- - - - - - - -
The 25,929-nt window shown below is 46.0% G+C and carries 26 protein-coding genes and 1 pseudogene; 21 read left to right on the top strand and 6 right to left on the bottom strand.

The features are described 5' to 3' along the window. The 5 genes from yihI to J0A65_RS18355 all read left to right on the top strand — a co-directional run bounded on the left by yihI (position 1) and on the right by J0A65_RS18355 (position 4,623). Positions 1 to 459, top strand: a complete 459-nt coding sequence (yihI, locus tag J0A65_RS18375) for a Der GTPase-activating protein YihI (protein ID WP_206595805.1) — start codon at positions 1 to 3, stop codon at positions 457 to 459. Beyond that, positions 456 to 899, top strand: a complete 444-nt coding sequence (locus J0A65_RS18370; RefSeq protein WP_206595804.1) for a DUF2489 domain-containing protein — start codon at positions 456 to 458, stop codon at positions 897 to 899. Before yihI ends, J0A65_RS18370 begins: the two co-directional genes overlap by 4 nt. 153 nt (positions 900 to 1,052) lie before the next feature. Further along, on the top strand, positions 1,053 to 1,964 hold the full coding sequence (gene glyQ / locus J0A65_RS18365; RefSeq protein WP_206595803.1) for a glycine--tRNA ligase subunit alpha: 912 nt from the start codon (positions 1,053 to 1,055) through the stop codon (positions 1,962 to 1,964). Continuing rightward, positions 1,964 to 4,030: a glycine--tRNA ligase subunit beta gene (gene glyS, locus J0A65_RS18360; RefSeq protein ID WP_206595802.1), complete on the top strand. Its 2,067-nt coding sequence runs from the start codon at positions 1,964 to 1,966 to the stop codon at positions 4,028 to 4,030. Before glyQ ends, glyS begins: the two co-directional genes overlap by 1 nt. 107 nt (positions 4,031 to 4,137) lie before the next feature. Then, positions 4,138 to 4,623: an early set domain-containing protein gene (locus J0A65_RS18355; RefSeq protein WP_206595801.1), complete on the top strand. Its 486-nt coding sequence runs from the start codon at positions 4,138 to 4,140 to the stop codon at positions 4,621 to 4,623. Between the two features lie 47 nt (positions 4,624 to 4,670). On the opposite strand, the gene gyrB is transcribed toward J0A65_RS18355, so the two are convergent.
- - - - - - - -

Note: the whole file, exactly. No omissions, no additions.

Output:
The 25,929-nt window shown below is 46.0% G+C and carries 26 protein-coding genes and 1 pseudogene; 21 read left to right on the top strand and 6 right to left on the bottom strand.

The features are described 5' to 3' along the window. The 5 genes from yihI to J0A65_RS18355 all read left to right on the top strand — a co-directional run bounded on the left by yihI (position 1) and on the right by J0A65_RS18355 (position 4,623). Positions 1 to 459, top strand: a complete 459-nt coding sequence (yihI, locus tag J0A65_RS18375) for a Der GTPase-activating protein YihI (protein ID WP_206595805.1) — start codon at positions 1 to 3, stop codon at positions 457 to 459. Beyond that, positions 456 to 899, top strand: a complete 444-nt coding sequence (locus J0A65_RS18370; RefSeq protein WP_206595804.1) for a DUF2489 domain-containing protein — start codon at positions 456 to 458, stop codon at positions 897 to 899. Before yihI ends, J0A65_RS18370 begins: the two co-directional genes overlap by 4 nt. 153 nt (positions 900 to 1,052) lie before the next feature. Further along, on the top strand, positions 1,053 to 1,964 hold the full coding sequence (gene glyQ / locus J0A65_RS18365; RefSeq protein WP_206595803.1) for a glycine--tRNA ligase subunit alpha: 912 nt from the start codon (positions 1,053 to 1,055) through the stop codon (positions 1,962 to 1,964). Continuing rightward, positions 1,964 to 4,030: a glycine--tRNA ligase subunit beta gene (gene glyS, locus J0A65_RS18360; RefSeq protein ID WP_206595802.1), complete on the top strand. Its 2,067-nt coding sequence runs from the start codon at positions 1,964 to 1,966 to the stop codon at positions 4,028 to 4,030. Before glyQ ends, glyS begins: the two co-directional genes overlap by 1 nt. 107 nt (positions 4,031 to 4,137) lie before the next feature. Then, positions 4,138 to 4,623: an early set domain-containing protein gene (locus J0A65_RS18355; RefSeq protein WP_206595801.1), complete on the top strand. Its 486-nt coding sequence runs from the start codon at positions 4,138 to 4,140 to the stop codon at positions 4,621 to 4,623. Between the two features lie 47 nt (positions 4,624 to 4,670). On the opposite strand, the gene gyrB is transcribed toward J0A65_RS18355, so the two are convergent.